Last modified on 24 August 2014, at 23:19

discipline

See also: discipliné

EnglishEdit

EtymologyEdit

From Middle English, from Anglo-Norman, from Old French descipline, from Latin disciplina (instruction) and discipulus (pupil), from discere (to learn), from Proto-Indo-European *dek- ((cause to) accept).

PronunciationEdit

NounEdit

discipline (plural disciplines)

  1. A controlled behaviour; self-control.
    • Rogers
      The most perfect, who have their passions in the best discipline, are yet obliged to be constantly on their guard.
  2. An enforced compliance or control.
    • 1956, Michael Arlen, chapter 1/1/2, “Piracy”: A Romantic Chronicle of These Days[1]:
      The masters looked unusually stern, but it was the sternness of thought rather than of discipline.
  3. A systematic method of obtaining obedience.
    • C. J. Smith
      Discipline aims at the removal of bad habits and the substitution of good ones, especially those of order, regularity, and obedience.
  4. A state of order based on submission to authority.
    • Dryden
      Their wildness lose, and, quitting nature's part, / Obey the rules and discipline of art.
  5. A punishment to train or maintain control.
    • Addison
      giving her the discipline of the strap
  6. A set of rules regulating behaviour.
  7. A flagellation as a means of obtaining sexual gratification.
  8. A specific branch of knowledge or learning.
    • 2013 August 3, “Boundary problems”, The Economist, volume 408, number 8847: 
      Economics is a messy discipline: too fluid to be a science, too rigorous to be an art. Perhaps it is fitting that economists’ most-used metric, gross domestic product (GDP), is a tangle too. GDP measures the total value of output in an economic territory. Its apparent simplicity explains why it is scrutinised down to tenths of a percentage point every month.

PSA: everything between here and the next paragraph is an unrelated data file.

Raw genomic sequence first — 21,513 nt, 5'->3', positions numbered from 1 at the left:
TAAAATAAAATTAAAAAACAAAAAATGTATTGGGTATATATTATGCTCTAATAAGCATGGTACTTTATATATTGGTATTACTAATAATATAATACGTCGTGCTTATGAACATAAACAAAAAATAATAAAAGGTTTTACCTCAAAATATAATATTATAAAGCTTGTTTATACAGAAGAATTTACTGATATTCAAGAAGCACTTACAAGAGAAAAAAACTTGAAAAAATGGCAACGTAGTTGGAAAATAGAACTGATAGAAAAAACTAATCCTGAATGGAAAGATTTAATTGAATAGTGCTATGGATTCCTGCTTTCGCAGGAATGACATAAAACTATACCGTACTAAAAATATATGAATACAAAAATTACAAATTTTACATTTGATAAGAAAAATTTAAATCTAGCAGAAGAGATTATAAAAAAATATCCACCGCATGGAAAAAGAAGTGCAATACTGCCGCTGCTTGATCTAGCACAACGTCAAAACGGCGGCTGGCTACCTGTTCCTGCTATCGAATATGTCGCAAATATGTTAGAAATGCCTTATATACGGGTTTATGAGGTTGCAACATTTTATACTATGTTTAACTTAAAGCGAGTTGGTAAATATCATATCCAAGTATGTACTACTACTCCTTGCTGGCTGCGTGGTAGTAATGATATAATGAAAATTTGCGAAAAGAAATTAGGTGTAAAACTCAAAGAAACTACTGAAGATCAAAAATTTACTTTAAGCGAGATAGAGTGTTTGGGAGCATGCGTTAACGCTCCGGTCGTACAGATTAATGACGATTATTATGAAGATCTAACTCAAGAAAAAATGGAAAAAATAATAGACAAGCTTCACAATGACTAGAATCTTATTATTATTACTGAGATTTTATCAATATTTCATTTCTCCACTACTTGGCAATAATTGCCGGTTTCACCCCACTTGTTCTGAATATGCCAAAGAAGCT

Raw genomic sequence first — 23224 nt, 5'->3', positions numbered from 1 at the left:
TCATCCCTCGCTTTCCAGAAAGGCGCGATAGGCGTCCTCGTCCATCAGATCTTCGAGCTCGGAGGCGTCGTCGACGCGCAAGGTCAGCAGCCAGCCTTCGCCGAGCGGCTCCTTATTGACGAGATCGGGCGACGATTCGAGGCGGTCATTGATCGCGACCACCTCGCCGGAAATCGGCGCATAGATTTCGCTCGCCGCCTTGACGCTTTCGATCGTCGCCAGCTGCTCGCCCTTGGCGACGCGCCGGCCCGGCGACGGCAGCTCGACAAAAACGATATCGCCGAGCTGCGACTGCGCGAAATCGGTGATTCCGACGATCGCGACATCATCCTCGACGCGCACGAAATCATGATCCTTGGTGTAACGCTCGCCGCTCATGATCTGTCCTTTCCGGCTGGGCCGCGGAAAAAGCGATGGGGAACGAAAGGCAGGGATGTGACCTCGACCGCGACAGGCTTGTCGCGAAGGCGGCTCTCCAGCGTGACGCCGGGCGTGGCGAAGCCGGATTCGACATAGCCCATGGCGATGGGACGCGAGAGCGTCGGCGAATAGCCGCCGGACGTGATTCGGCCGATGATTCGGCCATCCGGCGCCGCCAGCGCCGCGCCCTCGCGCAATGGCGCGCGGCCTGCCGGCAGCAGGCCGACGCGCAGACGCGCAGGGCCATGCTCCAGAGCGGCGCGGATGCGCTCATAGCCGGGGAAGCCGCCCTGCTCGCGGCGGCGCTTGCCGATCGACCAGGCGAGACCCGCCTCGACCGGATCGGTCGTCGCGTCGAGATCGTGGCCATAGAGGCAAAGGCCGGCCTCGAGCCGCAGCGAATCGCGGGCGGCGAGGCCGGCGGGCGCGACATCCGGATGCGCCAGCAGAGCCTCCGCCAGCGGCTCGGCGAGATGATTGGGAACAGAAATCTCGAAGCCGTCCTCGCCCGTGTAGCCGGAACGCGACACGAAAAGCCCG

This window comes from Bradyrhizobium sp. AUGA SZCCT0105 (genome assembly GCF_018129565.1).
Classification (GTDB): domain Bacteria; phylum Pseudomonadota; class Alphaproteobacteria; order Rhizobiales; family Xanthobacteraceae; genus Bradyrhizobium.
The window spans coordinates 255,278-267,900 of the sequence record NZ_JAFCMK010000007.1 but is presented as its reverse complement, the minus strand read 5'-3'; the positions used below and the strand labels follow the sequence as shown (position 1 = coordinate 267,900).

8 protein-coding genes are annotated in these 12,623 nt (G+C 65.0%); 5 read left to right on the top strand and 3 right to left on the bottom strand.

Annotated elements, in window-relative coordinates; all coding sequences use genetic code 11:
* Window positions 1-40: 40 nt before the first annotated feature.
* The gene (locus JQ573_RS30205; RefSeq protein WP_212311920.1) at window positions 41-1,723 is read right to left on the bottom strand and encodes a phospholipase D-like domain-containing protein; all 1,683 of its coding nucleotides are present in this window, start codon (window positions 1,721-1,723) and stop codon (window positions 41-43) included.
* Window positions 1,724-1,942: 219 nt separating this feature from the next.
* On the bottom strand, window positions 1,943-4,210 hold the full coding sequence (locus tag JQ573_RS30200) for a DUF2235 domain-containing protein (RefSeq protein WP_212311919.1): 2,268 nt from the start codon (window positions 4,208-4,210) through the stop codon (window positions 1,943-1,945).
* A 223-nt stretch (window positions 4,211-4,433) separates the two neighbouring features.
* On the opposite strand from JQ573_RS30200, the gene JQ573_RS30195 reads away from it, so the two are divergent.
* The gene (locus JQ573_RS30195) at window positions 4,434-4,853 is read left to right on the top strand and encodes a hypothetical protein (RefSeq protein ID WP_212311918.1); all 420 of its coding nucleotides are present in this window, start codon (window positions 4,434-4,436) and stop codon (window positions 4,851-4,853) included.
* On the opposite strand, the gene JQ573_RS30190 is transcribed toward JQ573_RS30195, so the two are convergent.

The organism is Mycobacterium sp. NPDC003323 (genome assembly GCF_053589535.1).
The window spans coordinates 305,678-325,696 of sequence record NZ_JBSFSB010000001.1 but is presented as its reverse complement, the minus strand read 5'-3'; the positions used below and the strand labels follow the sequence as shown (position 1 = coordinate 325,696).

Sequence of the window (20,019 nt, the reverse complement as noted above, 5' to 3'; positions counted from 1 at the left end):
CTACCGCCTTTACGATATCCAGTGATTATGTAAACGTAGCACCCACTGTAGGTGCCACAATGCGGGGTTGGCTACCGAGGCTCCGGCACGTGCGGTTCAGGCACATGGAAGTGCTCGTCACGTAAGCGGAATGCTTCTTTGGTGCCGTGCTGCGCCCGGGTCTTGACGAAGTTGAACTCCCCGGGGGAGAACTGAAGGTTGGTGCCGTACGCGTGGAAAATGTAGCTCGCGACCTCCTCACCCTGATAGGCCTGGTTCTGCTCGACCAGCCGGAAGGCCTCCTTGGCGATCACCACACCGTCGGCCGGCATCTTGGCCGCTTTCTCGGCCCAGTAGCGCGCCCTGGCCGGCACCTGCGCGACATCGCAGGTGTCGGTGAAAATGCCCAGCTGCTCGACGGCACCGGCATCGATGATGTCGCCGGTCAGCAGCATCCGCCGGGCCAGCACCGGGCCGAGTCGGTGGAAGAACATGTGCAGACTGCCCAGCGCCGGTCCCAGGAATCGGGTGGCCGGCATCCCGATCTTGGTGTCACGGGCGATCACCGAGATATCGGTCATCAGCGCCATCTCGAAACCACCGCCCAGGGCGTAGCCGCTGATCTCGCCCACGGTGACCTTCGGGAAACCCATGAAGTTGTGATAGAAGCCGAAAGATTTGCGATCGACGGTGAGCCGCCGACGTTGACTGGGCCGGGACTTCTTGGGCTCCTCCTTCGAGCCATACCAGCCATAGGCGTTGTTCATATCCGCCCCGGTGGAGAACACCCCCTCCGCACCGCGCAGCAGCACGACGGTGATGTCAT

(Can we find and add a quotation of Bishop Wilkins to this entry?)
  9. A category in which a certain art, sport or other activity belongs.

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TranslationsEdit

VerbEdit

discipline (third-person singular simple present disciplines, present participle disciplining, simple past and past participle disciplined)

  1. (transitive) To train someone by instruction and practice.
  2. (transitive) To teach someone to obey authority.
  3. (transitive) To punish someone in order to (re)gain control.
  4. (transitive) To impose order on someone.

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DutchEdit

PronunciationEdit

  • (file)
  • Hyphenation: dis‧ci‧pli‧ne

NounEdit

discipline f (plural disciplines, diminutive disciplinetje n)

  1. discipline, sanction
  2. discipline, self-control
  3. discipline, branch

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FrenchEdit

PronunciationEdit

NounEdit

discipline f (plural disciplines)

  1. discipline, sanction
  2. discipline, self-control
  3. discipline, branch

Derived termsEdit

VerbEdit

discipline

  1. first-person singular present indicative of discipliner
  2. third-person singular present indicative of discipliner
  3. first-person singular present subjunctive of discipliner
  4. first-person singular present subjunctive of discipliner
  5. second-person singular imperative of discipliner

External linksEdit


ItalianEdit

NounEdit

discipline f pl

  1. plural form of disciplina

SpanishEdit

VerbEdit

discipline

  1. Formal second-person singular (usted) imperative form of disciplinar.
  2. First-person singular (yo) present subjunctive form of disciplinar.
  3. Formal second-person singular (usted) present subjunctive form of disciplinar.
  4. Third-person singular (él, ella, also used with usted?) present subjunctive form of disciplinar.